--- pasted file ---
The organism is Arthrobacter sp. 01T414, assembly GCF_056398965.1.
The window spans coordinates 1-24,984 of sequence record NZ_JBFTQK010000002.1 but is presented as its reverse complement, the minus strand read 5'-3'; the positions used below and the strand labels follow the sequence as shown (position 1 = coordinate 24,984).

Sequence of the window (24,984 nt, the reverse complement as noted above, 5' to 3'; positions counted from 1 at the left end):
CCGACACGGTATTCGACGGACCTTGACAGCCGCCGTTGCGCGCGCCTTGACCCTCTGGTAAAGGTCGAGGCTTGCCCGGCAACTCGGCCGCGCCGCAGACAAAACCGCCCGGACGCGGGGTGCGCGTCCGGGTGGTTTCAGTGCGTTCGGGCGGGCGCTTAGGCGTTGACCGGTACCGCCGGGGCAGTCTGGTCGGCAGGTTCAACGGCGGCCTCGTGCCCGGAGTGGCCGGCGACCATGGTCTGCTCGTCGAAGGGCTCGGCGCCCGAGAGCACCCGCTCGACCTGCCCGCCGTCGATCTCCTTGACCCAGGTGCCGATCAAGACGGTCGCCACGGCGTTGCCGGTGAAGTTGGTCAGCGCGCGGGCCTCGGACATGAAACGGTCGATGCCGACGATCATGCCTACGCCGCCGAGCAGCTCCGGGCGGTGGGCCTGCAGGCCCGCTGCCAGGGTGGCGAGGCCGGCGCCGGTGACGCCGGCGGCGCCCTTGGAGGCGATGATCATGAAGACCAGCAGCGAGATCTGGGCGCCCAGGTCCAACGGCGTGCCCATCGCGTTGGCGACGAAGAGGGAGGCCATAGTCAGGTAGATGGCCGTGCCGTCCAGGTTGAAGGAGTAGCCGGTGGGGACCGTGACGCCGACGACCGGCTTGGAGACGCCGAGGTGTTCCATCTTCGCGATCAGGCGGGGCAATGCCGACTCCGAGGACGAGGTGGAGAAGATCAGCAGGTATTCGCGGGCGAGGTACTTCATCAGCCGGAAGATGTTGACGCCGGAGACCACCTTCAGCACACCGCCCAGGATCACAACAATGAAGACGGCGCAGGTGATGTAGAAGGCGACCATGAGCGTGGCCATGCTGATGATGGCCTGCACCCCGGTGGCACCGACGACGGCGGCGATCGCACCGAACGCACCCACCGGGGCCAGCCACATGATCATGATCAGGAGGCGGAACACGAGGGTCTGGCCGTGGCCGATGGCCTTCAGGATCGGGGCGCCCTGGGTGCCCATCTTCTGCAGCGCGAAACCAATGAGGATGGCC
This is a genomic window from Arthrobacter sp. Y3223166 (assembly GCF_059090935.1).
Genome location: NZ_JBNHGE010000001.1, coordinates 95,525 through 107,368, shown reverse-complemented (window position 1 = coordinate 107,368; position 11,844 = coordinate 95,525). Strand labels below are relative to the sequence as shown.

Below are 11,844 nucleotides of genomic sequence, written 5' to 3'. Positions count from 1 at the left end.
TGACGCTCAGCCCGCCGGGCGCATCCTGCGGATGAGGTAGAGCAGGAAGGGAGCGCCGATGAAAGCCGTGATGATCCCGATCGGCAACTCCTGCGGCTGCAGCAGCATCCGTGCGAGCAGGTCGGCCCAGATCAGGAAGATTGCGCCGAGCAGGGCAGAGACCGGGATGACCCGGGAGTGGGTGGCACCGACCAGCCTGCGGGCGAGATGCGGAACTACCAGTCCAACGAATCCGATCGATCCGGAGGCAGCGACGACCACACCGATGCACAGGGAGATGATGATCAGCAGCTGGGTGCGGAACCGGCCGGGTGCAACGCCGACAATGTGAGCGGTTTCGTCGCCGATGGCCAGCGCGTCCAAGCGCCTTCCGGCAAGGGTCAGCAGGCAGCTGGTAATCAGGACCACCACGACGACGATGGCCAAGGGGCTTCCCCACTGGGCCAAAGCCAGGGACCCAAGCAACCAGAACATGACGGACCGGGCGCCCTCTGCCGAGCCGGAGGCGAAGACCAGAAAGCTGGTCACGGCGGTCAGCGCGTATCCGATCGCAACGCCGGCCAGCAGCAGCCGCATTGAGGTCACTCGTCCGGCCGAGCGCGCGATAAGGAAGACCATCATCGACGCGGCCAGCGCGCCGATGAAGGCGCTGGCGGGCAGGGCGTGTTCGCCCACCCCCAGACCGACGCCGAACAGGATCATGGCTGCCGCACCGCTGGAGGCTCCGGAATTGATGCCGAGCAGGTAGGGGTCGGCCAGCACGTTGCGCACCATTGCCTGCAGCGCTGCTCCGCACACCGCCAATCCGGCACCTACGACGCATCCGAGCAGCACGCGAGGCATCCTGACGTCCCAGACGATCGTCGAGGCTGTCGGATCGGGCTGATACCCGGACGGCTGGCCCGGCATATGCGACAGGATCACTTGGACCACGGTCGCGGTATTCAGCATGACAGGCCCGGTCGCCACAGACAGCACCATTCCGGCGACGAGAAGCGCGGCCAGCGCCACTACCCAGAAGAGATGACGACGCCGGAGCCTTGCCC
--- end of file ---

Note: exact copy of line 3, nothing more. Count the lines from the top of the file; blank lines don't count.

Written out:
Sequence of the window (24,984 nt, the reverse complement as noted above, 5' to 3'; positions counted from 1 at the left end):